This city is situated on the Tyrrhenian coast at the southern edge of the Arno alluvial plain and is an important commercial and industrial centre and port.
It was founded on a former auxiliary Pisan port between 1576 and the early 17th century, on the orders of the Grand Duke Cosimo I who made it Tuscany's main outlet to the sea after the Pisan port was filled in. Originally constructed to a pentagonal design and with a still visible orthogonal street system, the town grew in the 19th century; it suffered serious damage during the last War and now has a modern appearance.
Monuments: Fortezza Vecchia (16th century), church of S. Ferdinando (Baroque, early 19th century), Porto Mediceo, Duomo (16th century, reconstructed after the War), Monument to Ferdinando I, called the `4 Moors' (17th century). As well as a busy commercial port (one of the most important in Italy) and facilitated by good motorway (Genoa-Leghorn) and rail links.
Economy: Leghorn has a large industrial sector: shipyards, chemicals, petrochemicals (refineries), engineering and canning. There are considerable tourism centres around the seaside resorts of Ardenza, Antignano and Quercianella.
Events: Palio Marinaro (July), A. Modigliani Art Award.
Famous People: Francesco Domenico Guerrazzi (writer and politician, 1804-1873), Dino Provenzal (writer, 1852-1922), Giovanni Fattori (artist, 1825-1908), Amedeo Modigliani (artist, 1884-1920), Pietro Mascagni (musician, 1864-1945), Dario Niccodemi (playwright, 1874-1934).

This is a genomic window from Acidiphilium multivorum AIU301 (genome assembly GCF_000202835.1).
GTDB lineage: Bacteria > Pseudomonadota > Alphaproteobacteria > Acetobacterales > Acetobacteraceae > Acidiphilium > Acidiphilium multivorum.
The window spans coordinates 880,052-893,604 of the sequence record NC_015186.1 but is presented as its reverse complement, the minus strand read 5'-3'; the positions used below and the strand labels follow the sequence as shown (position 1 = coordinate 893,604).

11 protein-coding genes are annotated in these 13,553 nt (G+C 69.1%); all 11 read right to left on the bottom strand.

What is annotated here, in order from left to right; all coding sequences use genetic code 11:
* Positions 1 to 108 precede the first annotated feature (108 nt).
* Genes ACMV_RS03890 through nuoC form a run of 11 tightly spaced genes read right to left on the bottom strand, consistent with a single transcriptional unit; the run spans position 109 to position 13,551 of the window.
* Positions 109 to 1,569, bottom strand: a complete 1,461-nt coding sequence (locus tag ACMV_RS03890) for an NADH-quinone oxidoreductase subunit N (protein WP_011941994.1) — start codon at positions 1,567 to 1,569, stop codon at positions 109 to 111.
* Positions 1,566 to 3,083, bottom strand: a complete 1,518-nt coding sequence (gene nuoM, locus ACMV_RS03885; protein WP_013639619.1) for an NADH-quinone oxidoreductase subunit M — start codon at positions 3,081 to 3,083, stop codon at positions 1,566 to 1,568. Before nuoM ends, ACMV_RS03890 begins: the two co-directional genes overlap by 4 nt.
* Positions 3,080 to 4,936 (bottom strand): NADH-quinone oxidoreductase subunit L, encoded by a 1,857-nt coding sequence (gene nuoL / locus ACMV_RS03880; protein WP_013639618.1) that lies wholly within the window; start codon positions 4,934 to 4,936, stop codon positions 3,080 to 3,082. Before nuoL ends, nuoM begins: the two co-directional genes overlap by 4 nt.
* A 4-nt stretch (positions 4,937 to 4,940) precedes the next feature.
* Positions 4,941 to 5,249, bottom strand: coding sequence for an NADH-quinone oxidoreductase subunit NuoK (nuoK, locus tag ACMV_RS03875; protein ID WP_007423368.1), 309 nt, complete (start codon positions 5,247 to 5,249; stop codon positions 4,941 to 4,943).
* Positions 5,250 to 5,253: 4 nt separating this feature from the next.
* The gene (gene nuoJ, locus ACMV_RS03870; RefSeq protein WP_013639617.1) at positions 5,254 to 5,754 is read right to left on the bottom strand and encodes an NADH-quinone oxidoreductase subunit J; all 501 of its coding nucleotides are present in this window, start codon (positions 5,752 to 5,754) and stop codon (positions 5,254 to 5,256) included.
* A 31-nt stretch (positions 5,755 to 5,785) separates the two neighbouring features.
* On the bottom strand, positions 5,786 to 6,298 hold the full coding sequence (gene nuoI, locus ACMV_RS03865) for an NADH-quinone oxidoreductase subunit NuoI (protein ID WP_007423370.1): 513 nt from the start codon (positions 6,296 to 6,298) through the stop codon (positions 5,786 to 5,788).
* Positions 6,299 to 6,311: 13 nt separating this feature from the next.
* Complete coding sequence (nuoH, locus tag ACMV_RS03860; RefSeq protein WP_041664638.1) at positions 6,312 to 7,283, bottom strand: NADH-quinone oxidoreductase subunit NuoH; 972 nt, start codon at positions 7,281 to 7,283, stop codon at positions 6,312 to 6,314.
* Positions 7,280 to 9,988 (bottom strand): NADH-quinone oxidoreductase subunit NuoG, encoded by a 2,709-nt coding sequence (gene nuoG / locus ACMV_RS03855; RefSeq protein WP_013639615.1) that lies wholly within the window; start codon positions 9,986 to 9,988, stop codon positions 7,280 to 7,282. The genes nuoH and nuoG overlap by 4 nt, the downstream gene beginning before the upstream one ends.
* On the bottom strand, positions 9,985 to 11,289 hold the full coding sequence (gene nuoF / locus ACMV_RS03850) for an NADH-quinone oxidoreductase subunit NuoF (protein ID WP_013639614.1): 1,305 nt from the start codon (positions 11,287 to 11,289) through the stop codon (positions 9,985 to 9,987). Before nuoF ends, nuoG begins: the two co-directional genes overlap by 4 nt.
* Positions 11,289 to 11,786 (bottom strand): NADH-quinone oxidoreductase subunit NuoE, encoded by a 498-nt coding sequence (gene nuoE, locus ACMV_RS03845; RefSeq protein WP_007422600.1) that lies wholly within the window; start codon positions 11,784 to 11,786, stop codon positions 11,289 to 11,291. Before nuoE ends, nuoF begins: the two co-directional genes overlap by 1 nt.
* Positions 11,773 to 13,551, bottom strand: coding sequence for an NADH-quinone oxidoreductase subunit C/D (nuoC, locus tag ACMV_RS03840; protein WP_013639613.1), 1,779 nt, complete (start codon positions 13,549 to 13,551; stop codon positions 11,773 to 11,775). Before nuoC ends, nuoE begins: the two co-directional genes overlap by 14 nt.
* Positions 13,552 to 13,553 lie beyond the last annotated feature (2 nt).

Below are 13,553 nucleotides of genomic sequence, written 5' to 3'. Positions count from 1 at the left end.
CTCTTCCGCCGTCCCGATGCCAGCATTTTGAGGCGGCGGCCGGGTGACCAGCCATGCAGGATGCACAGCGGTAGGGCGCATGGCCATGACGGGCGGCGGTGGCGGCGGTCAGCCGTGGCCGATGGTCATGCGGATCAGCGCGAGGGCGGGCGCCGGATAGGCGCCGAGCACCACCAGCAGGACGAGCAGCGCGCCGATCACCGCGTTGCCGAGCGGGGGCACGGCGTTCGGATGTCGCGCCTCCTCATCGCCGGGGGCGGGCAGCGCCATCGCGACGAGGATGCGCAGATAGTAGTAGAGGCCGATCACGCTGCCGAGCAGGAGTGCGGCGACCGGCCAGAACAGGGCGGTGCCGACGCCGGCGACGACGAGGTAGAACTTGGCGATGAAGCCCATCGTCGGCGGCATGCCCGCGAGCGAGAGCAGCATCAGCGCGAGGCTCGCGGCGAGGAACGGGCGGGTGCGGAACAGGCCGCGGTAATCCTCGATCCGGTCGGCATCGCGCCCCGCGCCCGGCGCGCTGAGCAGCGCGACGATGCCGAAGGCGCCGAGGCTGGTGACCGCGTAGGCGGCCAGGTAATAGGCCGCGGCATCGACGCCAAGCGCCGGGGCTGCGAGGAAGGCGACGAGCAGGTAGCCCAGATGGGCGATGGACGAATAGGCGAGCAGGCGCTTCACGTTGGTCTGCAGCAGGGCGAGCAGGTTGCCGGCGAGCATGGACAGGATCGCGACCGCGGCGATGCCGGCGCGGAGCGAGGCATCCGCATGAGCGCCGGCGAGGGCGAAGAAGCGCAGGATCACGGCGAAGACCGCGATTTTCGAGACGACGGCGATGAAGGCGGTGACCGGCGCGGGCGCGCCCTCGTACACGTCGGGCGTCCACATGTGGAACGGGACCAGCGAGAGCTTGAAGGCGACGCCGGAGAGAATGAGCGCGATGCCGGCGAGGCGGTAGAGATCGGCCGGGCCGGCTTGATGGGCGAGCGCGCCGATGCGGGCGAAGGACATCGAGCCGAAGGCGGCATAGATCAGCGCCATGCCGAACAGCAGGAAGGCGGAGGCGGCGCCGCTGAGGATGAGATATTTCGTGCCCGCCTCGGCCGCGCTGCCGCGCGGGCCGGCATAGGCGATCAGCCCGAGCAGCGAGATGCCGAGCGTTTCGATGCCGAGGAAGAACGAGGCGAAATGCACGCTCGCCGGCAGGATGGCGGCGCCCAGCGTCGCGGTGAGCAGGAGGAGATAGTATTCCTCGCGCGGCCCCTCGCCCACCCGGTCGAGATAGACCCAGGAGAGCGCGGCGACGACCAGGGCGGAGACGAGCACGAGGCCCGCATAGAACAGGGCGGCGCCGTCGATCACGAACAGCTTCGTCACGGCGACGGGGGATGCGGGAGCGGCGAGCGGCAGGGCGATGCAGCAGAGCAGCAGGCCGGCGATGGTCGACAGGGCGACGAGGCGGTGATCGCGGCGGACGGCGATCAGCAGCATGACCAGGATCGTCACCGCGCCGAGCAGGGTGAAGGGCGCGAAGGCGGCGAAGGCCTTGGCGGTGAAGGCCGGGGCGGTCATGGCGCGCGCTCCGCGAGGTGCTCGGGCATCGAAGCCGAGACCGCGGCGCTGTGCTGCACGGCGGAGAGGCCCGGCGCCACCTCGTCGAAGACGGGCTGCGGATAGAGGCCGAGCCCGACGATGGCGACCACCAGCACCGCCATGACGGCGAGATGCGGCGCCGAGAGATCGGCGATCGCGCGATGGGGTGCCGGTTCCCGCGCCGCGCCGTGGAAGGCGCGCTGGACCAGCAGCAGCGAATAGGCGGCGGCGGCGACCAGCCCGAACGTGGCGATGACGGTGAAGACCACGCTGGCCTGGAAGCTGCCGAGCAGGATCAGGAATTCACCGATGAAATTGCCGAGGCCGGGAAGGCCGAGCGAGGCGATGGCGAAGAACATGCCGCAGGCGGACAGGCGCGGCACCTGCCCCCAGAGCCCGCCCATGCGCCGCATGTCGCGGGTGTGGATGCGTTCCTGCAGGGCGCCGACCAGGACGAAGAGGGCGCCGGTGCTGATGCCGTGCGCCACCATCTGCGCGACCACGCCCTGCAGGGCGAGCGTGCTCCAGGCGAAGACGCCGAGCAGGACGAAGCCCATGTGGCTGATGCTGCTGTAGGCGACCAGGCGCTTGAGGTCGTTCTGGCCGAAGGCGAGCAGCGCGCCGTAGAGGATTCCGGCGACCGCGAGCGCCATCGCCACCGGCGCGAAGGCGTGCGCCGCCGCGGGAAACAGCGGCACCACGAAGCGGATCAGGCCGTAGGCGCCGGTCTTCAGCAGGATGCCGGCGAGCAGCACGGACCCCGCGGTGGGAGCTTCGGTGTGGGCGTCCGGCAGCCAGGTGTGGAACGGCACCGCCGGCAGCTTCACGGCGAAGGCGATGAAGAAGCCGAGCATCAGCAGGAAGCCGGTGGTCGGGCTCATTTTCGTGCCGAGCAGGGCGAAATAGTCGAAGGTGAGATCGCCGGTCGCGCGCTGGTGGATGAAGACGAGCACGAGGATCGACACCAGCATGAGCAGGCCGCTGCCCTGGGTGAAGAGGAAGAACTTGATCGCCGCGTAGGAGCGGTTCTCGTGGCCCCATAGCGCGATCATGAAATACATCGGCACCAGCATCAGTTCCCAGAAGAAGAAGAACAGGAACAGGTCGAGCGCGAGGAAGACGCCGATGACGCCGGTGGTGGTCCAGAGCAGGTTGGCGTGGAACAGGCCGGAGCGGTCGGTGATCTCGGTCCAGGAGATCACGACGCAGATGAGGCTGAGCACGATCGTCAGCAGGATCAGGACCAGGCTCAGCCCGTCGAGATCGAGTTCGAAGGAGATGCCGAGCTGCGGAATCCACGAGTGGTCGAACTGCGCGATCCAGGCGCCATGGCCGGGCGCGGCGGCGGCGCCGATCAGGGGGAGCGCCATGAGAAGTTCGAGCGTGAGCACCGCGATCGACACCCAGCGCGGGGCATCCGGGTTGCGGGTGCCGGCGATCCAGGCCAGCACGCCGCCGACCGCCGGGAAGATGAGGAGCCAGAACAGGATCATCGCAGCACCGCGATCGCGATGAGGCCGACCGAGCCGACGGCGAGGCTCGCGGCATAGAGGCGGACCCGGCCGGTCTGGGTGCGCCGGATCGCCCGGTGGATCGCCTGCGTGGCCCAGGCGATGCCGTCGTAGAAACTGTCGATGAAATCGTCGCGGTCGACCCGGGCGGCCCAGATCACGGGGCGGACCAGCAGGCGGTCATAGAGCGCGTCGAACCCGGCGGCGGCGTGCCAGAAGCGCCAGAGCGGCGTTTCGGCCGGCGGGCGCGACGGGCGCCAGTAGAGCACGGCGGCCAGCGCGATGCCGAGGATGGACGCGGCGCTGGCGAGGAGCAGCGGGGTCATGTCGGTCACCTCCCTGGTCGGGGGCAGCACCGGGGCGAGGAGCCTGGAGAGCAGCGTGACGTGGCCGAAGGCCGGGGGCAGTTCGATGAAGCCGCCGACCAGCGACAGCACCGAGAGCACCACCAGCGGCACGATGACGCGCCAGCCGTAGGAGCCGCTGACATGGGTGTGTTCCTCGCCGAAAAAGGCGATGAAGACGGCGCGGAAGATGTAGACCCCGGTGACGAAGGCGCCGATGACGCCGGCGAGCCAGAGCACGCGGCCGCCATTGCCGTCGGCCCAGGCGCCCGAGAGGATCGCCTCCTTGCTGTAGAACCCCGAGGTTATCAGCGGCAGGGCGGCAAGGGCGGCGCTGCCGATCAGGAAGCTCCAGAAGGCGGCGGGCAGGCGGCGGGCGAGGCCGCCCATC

Cultural Institutions: Guerrazzi Library, Giovanni Fattori Civic Museum (modern paintings), Progressive Museum of Contemporary Art, State Archives, Goldoni Theatre, Town Aquarium, Centre of Marine Biology, Naval Academy.
In the Province: Piombino (iron and steel works), Rosignano Marittimo (chemical factories), Populonia (Etruscan museum and necropolis), Campiglia Marittima (environmental interest), Castiglioncello (seaside resort), Island of Elba.
Livorno, sometimes in English Leghorn, (population 170,000) is a port city on the Ligurian Sea on the western edge
of Tuscany, Italy. It is the third-largest port on the western coast of Italy.
An important area under the Medici in the Renaissance with many important landmarks from the 16th century, Livorno
was enlarged at the end of the 18th century by Leopold II, who also opened the city to foreign merchants. It became
a free port under Ferdinand I from 1590, and remained such until 1860, when it became part of the Kingdom of Italy.
During World War II, Livorno received moderate damage, including to a historic cathedral and synagogue. It is home
to a naval academy.
Livorno is the birthplace of:
Mario Ancona (1860-1931), opera baritone
Leonetto Cappiello (1875-1942), painter
Giorgio Caproni (1912-1990), poet
Carlo Azeglio Ciampi (born 1920), statesman
Galeazzo Ciano (1903-1944), fascist politician
Giovanni Fattori (1825-1908), painter
Francesco Domenico Guerrazzi (1804-1873), writer and politician
Cristiano Lucarelli (born 1975), soccer player
Pietro Mascagni (1863-1945), opera composer
Matteo Mazzantini (born 1976), star rugby player
Amedeo Modigliani (1884-1920), great painter and sculptor
Moses Haim Montefiore (1784-1885), financier, philanthropist in Britain
Alfredo Muller (1869-1940), artist
Angiolo Tommasi (1858-1923), artist